By Lea Howe, Farm to School Director, DC Greens
(All photos courtesy of DC Greens)
A few months ago, summer school 6th graders at Walker Jones Education Campus excitedly shuffled through the gates of the K Street Farm in Washington, D.C. It was a special day, as two local chefs – Jeremiah and Chris – would be joining the students in the garden. It may seem odd that this encounter did not take place in the school's new state-of-the-art food lab. After all, what were these chefs doing on an urban farm and not in the kitchen?
But farms like K Street are exactly where you'll find Jeremiah Langhorne, executive chef and owner of The Dabney, most afternoons. As he prepares to open his first restaurant this fall, Jeremiah has visited dozens of local farms and urban gardens from which he will source almost 100% of the ingredients needed for his seasonal menus. From heritage breed animals to West Virginia salt, he's taking farm to table to the next level and giving his diners an authentic taste of the Mid-Atlantic.
Today his line cooks were 6th graders. The students led Jeremiah and his sous chef, Chris, around the farm, where together they harvested armfuls of herbs and veggies: basil, mint, swiss chard, collard greens, shiso, garlic, onions, squash, tomatoes and peppers. They hauled their bounty up one block to the Walker Jones Education Campus where in the food lab, students watched with awe as the chefs finely minced the freshly harvested produce. But the chefs weren’t the only ones cooking. The 6th graders helped pluck, chop, peel, mix, and – of course – sample along the way. Their final dish: a Johnnycake with smokey pimento cheese sauce and K Street Farm relish.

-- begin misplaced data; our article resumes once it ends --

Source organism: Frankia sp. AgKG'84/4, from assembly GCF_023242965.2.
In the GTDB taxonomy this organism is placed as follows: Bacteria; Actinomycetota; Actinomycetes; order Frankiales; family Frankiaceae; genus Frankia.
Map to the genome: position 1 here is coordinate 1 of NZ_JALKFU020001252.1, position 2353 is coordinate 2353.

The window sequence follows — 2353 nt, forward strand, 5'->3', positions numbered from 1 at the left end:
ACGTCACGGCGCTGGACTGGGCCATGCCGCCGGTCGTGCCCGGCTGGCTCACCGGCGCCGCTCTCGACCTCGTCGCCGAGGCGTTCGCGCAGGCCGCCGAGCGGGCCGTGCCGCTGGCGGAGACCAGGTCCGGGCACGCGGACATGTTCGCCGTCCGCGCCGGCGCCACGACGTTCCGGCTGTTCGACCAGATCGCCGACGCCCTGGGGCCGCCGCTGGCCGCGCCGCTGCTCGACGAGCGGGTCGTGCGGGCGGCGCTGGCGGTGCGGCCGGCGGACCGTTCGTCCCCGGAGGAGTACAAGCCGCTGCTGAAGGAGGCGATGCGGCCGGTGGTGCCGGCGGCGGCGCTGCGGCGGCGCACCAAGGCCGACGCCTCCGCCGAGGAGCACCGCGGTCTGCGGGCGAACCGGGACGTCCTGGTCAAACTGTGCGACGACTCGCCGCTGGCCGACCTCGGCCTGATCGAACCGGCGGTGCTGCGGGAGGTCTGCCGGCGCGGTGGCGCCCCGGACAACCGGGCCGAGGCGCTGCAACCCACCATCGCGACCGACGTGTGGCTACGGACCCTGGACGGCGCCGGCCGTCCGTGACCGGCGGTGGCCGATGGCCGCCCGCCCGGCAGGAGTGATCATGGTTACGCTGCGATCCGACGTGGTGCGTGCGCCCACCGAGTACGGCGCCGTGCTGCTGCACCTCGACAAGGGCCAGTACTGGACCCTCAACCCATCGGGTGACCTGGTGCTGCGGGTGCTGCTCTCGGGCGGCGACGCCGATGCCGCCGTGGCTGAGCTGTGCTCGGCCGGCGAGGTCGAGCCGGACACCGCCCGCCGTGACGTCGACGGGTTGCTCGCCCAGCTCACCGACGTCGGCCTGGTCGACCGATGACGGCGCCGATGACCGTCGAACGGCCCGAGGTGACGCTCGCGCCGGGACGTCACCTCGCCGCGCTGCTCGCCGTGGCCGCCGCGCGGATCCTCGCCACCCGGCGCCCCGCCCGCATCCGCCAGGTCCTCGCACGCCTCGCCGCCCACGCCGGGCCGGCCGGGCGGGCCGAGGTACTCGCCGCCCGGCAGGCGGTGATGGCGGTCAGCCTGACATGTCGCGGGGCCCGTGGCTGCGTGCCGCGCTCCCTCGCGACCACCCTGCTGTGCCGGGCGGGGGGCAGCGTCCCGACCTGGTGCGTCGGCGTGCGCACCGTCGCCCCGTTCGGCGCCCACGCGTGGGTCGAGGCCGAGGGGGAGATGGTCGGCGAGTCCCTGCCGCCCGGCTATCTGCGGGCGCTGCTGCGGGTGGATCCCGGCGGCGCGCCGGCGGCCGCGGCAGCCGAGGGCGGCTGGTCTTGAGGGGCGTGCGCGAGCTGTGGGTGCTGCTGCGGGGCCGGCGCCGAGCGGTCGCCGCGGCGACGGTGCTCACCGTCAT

This was the first time most of theses students had experienced the full cycle of farm to plate – harvesting raw ingredients in the garden, preparing a meal from scratch and eating it together with friends. Yet, the power of gardens and food education to teach life skills, share culture and bring people together was obvious from the start of the day’s activities.
Our mission at DC Greens is to use the power of partnerships to support food education, food access, and food policy so that all students can have these kinds of experiences. As part of our effort to build an equitable, sustainable food system, we believe in putting food education on the menu in every District classroom. That’s why we deploy our Cooking Corps of healthy eating instructors to DC schools with mobile cooking carts and hands-on lesson plans. To expand our reach, we train DC teachers how to incorporate school gardens and food system knowledge into their curricula year-round. And, we help District youth develop entrepreneurial skills by running School Garden Markets that sell affordable local produce to nearby households. We also operate three thriving urban agriculture sites across DC - including the K Street Farm – and work to unite food-focused organizations in our community to promote smart food policy, identify solutions, and make the most of our shared resources.
We know that the more opportunities young people have to positively engage with fresh fruits and vegetables, the more likely they are to adopt healthy habits that will last a lifetime. That's why programs that connect students with chefs can be so important: it provides an opportunity to introduce students to knowledge, skills and desire to become healthier eaters. We look forward to expanding upon and deepening these opportunities with ongoing chef visits, cooking demonstrations and taste tests throughout the school year, because it’s experiences like these that can spark a child's appreciation of good food and healthy eating for a lifetime.